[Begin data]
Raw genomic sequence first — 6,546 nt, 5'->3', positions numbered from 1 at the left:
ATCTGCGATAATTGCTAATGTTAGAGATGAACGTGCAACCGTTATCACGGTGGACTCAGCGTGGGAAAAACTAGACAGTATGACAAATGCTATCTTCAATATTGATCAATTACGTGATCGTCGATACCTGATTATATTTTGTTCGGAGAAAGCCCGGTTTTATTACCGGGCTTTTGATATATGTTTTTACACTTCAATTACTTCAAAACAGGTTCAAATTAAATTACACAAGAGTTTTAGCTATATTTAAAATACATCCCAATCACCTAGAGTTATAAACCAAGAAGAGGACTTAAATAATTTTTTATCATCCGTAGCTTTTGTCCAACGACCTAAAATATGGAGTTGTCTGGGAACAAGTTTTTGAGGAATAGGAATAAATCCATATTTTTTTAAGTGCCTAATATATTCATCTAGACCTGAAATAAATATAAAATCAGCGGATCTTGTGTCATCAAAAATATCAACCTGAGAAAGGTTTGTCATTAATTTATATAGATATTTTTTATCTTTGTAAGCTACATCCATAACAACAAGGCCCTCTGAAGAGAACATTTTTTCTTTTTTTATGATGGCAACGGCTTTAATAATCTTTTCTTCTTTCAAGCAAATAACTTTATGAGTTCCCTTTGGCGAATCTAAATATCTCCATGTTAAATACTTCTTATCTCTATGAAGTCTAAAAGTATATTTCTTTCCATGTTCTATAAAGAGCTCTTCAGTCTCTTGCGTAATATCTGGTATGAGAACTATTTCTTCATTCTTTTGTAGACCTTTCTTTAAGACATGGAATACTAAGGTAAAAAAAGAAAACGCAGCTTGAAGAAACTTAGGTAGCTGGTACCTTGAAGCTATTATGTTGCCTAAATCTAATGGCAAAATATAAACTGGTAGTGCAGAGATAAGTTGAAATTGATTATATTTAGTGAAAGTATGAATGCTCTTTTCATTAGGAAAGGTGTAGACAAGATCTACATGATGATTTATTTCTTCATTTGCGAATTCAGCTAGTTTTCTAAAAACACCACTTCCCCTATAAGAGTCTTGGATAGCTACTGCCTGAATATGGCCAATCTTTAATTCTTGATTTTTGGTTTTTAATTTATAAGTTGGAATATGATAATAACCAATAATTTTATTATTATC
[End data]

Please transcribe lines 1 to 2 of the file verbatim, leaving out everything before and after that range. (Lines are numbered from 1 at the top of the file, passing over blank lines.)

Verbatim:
Raw genomic sequence first — 6,546 nt, 5'->3', positions numbered from 1 at the left:
ATCTGCGATAATTGCTAATGTTAGAGATGAACGTGCAACCGTTATCACGGTGGACTCAGCGTGGGAAAAACTAGACAGTATGACAAATGCTATCTTCAATATTGATCAATTACGTGATCGTCGATACCTGATTATATTTTGTTCGGAGAAAGCCCGGTTTTATTACCGGGCTTTTGATATATGTTTTTACACTTCAATTACTTCAAAACAGGTTCAAATTAAATTACACAAGAGTTTTAGCTATATTTAAAATACATCCCAATCACCTAGAGTTATAAACCAAGAAGAGGACTTAAATAATTTTTTATCATCCGTAGCTTTTGTCCAACGACCTAAAATATGGAGTTGTCTGGGAACAAGTTTTTGAGGAATAGGAATAAATCCATATTTTTTTAAGTGCCTAATATATTCATCTAGACCTGAAATAAATATAAAATCAGCGGATCTTGTGTCATCAAAAATATCAACCTGAGAAAGGTTTGTCATTAATTTATATAGATATTTTTTATCTTTGTAAGCTACATCCATAACAACAAGGCCCTCTGAAGAGAACATTTTTTCTTTTTTTATGATGGCAACGGCTTTAATAATCTTTTCTTCTTTCAAGCAAATAACTTTATGAGTTCCCTTTGGCGAATCTAAATATCTCCATGTTAAATACTTCTTATCTCTATGAAGTCTAAAAGTATATTTCTTTCCATGTTCTATAAAGAGCTCTTCAGTCTCTTGCGTAATATCTGGTATGAGAACTATTTCTTCATTCTTTTGTAGACCTTTCTTTAAGACATGGAATACTAAGGTAAAAAAAGAAAACGCAGCTTGAAGAAACTTAGGTAGCTGGTACCTTGAAGCTATTATGTTGCCTAAATCTAATGGCAAAATATAAACTGGTAGTGCAGAGATAAGTTGAAATTGATTATATTTAGTGAAAGTATGAATGCTCTTTTCATTAGGAAAGGTGTAGACAAGATCTACATGATGATTTATTTCTTCATTTGCGAATTCAGCTAGTTTTCTAAAAACACCACTTCCCCTATAAGAGTCTTGGATAGCTACTGCCTGAATATGGCCAATCTTTAATTCTTGATTTTTGGTTTTTAATTTATAAGTTGGAATATGATAATAACCAATAATTTTATTATTATC